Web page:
It honestly cracks me up because I feel like people treat them like they’re on opposite ends of the spectrum! There are so many stereotypes of the “gamer girl/boy” vs. “makeup girl,” “preppy guy” and that kind of thing. I really wish that those kinds of stereotypes would just go away and people could feel free to like and enjoy whatever they want to like!

You’re also into DIY. Have you done any geeky DIY projects?

Yes! We’ve done a few. My most proud geeky DIY was our cake toppers for our wedding. We didn’t come up with this ourselves, but we saw on Reddit that someone had turned two turrets (from Portal) into a bride and groom turret. I remember when Todd and I found it, we both turned to each other and I’m pretty sure the first thing we said was, “Our parents are going to hate this.” But we did it and it was so wonderful and our families were so confused.

You’re interested in quite an array of fandoms, including “Rick and Morty” and “Bob’s Burgers.” What’s the big deal with these shows?

They’re just fun! I relate way too hard to Linda Belcher from “Bob’s Burgers.” Overall, I think both shows are just really, really smart. “Rick and Morty” has taken “Back to the Future” and turned it into this complete other thing that I think is so clever and so fun to watch.

You’re also a Star Wars fan. Tell me your personal Star Wars saga and how you were introduced to George Lucas’ galaxy far, far away.

I feel like I can already feel people cringing but I actually started with the prequels first! They came out when I was younger and started going out and seeing movies. I just really, really enjoyed them so much and thought the originals were old and boring … and now I watch the prequels and cringe just a tiny bit and absolutely live by the original trilogy. I think I was 12 or 13 when I first really sat down and watched the originals and that was when everything kind of clicked for me. I had a huge crush on Han and wanted to be Leia when I grew up.

What are your thoughts on all the hate “The Last Jedi” is getting?

In my opinion, there shouldn’t be any hate. Did I think it was the best movie in the saga? No. But I feel like there are so many people saying, “Oh they should have stopped with the original three,” and I just couldn’t disagree more. This part of the story isn’t really for the people who experienced the original trilogy or the prequels when they were first introduced — it’s for the younger generation. The same glee that we experienced when we first watched “The Empire Strikes Back” in theaters or in VHS is what this generation is experiencing right now and I honestly think it’s lame to bash on something in that way.

Porgs. Yes or no?

Yes! Despite popular opinion, I actually think the (*spoiler alert*) scene where Chewie roasts one of those obnoxious things was great.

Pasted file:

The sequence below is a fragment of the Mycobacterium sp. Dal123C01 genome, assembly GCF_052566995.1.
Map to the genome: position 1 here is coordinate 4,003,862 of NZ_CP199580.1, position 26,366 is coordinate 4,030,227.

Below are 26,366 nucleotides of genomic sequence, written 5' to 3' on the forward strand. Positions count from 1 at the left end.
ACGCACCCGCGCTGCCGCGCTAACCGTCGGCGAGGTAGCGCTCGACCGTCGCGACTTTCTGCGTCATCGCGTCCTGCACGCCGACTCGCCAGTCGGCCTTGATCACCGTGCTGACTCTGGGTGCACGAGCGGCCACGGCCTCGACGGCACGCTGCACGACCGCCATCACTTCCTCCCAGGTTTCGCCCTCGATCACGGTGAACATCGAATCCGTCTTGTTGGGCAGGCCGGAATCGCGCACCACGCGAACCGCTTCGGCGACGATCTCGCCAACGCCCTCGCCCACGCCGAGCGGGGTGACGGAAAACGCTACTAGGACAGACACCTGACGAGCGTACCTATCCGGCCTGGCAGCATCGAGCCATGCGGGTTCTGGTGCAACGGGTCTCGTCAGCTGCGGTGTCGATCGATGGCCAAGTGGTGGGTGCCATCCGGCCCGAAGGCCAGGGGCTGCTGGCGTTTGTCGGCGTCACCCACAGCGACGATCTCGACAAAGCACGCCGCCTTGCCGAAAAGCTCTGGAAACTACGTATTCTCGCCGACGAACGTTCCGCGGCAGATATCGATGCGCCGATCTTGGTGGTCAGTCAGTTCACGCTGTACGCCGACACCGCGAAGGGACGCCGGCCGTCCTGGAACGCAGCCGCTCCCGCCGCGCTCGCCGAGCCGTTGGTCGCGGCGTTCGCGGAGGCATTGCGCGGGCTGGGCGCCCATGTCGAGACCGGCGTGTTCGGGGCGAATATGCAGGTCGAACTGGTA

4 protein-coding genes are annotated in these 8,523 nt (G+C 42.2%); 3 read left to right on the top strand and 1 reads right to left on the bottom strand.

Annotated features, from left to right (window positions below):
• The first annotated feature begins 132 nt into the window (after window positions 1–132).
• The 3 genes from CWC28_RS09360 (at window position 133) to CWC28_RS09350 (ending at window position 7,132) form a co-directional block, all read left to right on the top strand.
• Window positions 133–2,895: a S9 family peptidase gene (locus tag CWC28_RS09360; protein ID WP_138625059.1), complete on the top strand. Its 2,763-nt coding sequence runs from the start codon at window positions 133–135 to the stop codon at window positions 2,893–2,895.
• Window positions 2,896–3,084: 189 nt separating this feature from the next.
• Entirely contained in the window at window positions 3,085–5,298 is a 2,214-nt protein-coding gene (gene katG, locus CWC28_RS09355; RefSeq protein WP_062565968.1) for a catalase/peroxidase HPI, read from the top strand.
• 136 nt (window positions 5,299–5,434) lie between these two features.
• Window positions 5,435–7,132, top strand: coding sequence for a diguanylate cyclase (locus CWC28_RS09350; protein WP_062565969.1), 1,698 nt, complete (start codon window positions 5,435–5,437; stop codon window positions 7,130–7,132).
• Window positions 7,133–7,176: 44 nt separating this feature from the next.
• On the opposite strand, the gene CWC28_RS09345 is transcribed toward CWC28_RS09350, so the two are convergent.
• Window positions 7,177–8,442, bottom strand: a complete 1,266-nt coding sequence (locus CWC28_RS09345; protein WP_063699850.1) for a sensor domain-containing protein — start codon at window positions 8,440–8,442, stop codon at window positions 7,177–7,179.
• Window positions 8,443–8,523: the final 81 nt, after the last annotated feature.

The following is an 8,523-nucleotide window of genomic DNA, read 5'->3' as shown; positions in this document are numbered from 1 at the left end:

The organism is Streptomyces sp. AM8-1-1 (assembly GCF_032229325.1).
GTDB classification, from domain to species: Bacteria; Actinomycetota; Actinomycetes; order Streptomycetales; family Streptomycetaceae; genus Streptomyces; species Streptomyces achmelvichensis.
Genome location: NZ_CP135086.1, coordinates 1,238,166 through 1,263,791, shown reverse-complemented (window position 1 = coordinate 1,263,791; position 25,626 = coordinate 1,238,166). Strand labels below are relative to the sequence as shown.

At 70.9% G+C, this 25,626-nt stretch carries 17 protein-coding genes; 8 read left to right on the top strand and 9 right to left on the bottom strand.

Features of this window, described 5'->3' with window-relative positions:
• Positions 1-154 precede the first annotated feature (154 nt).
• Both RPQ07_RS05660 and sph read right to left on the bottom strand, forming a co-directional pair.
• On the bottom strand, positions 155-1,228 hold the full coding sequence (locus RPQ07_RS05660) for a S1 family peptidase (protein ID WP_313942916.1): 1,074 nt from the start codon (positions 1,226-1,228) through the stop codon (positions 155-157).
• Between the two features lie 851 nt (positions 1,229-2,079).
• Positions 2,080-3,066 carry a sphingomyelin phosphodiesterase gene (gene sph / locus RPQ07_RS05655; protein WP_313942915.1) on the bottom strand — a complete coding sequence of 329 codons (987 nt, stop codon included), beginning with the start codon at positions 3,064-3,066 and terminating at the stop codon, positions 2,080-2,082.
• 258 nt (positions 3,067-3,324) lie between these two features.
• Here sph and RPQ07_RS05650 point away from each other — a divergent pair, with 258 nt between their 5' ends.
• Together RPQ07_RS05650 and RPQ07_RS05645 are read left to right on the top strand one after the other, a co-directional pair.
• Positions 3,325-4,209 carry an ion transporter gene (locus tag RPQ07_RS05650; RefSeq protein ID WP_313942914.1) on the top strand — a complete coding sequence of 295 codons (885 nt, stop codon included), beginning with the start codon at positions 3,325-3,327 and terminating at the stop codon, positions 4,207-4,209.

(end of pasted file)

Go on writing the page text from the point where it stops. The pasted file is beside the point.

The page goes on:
Kylo Ren Challenge. Yes or no?

Yes. Black leggings will never be put on the same way again.

On a more serious note, I understand you were quite devastated by the passing of Carrie Fisher. Can you speak a little bit about that?

Not to be dramatic but I honestly had to save this one for last. It’s tough and it gets kind of silly because I just felt like someone I knew passed away but I NEVER met this person. I know she lived an extremely full life — she accomplished so much but I just wanted so much more of her. I wanted to see her in so many more movies and I wanted to hear her talk about rescuing dogs and not giving a crap about what people have to say about you. She was Princess Leia on and off the screen, you know? She just had the sass and the drive just like Leia did. I was crying in the most recent Star Wars movie when she was floating in the stars because I’d like to imagine that’s where she is right now.

You’re also a Potter-phile. When and how did you discover J.K. Rowling’s series?

I stole “The Sorcerer’s Stone” from a garage sale when I was in elementary school. I didn’t understand the concept of a garage sale and thought it was just people giving away free stuff … turns out, that was not the case and my grandmother marched me back and made me pay for it and apologize. I am so, so happy that I made that mistake because it was a gateway into one of the several fantasy worlds I fell in love with as a child.

What do you love about it?

I loved the idea of Hogwarts first, honestly. I remember as a child really falling in love with the idea of this magical castle with these large hallways and going to school there to learn wonderful things. I wanted to sit in the Great Hall and study in the Gryffindor common room (I hadn’t yet discovered what it truly meant to be in which house yet, so Gryffindor was my default because in my head they were the “good guys”). I feel like as an adult I love how complex it is — over the years as I’ve re-read the series at different ages, I feel like I’ve experienced layers and different feelings with the story.

It’s not about the magic anymore — it’s about this boy who experienced so much sadness in his life and how he overcame it with an adopted family (which, I guess, in turn is a different type of magic, right?).

I remember HATING Snape when I was a child and now he has become one of my favorite characters simply because of how tragic he is. I think overall what I love so much about it is that it has successfully taken me to a completely different world for years.

Hogwarts house?

Hufflepuff forever. We are ride or dies.

Favorite character?

Oh, jeez. This is really a tough one — it’s like picking your favorite family member. Probably Hagrid … but Molly Weasley is an extremely close second.

Have you been to either of the Wizarding World theme parks?